Unfortunately, the sheer distance of a move will make it impossible for the parents to share the same custody and visitation schedule that they held before. The distance of the move may also make it impossible for the parents to share anything close to equal time with their child or children, thereby necessarily causing one parent to have far more timeshare with the child/children than the other parent.
A large number of important legal presumptions, burdens of proof, and circumstantial factors may come into play in a move-away action. However, ultimately the court will usually end up considering what is in the best interest and welfare of the child or children involved. Such considerations may include:
- The status quo, such as who has been the children’s primary care taker, where the children have been living, going to school, associating with friends and relatives, etc.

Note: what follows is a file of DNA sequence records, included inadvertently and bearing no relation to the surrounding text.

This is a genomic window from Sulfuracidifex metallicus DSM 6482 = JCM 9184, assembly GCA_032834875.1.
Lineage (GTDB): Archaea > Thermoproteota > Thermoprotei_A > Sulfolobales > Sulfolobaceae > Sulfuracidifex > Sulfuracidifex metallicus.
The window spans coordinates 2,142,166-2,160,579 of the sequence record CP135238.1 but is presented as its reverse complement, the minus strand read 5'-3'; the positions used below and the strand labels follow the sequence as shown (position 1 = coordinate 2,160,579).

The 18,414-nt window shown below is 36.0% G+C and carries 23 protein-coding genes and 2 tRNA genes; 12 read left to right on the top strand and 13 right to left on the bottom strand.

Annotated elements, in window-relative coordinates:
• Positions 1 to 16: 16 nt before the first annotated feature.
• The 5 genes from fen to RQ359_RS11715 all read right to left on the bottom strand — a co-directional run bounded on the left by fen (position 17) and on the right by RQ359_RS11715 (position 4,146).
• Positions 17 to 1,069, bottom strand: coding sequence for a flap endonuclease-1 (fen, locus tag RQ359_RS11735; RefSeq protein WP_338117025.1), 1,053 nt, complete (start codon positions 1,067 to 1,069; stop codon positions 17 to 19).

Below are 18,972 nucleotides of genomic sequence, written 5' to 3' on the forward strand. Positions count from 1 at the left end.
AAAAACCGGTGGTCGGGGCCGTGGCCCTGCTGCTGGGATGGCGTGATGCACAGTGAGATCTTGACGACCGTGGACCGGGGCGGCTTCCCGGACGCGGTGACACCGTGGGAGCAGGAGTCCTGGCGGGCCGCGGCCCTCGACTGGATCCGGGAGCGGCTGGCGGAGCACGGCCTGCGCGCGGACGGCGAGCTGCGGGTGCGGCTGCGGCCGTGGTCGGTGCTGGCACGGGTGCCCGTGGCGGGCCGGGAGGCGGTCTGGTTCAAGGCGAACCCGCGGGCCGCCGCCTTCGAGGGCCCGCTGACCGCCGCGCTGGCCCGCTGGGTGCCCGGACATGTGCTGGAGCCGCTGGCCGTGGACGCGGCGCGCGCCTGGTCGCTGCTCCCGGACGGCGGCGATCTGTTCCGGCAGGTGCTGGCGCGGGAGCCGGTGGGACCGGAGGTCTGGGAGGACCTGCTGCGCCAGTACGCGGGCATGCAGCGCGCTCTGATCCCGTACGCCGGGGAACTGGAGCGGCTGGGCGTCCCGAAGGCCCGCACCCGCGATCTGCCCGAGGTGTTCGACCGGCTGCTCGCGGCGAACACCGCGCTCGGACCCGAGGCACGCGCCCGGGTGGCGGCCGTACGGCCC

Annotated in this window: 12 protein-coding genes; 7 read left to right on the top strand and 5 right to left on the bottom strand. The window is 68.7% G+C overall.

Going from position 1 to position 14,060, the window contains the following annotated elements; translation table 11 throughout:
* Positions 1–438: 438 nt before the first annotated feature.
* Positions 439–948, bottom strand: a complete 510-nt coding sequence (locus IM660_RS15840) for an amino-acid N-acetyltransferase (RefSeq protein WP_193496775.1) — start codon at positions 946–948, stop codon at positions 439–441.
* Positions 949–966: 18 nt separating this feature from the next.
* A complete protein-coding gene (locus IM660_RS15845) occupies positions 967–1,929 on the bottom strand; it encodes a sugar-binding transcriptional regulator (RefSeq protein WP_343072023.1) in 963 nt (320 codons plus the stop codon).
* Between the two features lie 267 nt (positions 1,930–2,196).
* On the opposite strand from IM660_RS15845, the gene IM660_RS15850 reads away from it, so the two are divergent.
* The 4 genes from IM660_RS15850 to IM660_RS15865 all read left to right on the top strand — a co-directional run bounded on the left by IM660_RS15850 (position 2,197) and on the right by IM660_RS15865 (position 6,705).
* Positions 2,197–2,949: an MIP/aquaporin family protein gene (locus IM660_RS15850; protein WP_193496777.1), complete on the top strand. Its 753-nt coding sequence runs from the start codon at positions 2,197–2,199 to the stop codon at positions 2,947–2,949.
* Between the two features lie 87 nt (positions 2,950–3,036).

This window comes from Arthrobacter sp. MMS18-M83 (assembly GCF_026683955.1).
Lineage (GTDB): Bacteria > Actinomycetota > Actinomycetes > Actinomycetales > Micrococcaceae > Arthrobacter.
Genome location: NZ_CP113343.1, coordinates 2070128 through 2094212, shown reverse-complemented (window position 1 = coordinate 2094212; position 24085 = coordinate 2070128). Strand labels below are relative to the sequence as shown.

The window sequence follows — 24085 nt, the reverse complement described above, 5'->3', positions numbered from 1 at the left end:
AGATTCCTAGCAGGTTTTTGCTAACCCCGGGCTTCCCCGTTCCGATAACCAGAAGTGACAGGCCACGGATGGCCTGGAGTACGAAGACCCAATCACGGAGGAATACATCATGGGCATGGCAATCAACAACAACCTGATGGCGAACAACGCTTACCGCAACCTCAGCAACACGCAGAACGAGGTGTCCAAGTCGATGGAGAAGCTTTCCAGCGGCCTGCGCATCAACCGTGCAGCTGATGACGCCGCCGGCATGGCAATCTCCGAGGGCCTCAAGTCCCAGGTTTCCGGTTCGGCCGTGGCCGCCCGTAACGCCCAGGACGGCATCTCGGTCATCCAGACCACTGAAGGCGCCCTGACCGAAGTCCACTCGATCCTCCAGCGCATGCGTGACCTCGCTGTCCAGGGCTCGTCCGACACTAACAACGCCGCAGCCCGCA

- The quality of life that the children will enjoy at their proposed new residence.
- The quality of education to be provided at the new residence compared to the former residence.
- The children’s preference particularly where they are 14 years of age or older.
- Any other factor relevant to the best welfare and interest of the children.
- Whether there is evidence that one of the parents essentially has abandoned the children in terms of providing financial support or visiting with the children.
If you are opposing a move-away, it is important to act as quickly as possible to obtain temporary orders to prevent the move-away pending final determination by the court.
The attorneys at The Buncher Law Corporation are experienced in handling move away actions and have strong command of the law. When you meet with us, we will work with you to formulate a plan to best defend or prosecute your move-away action.
Call us today at (949) 398-8720 today to schedule a consultation.
We serve clients throughout Orange County, North San Diego County, Riverside County and Los Angeles County.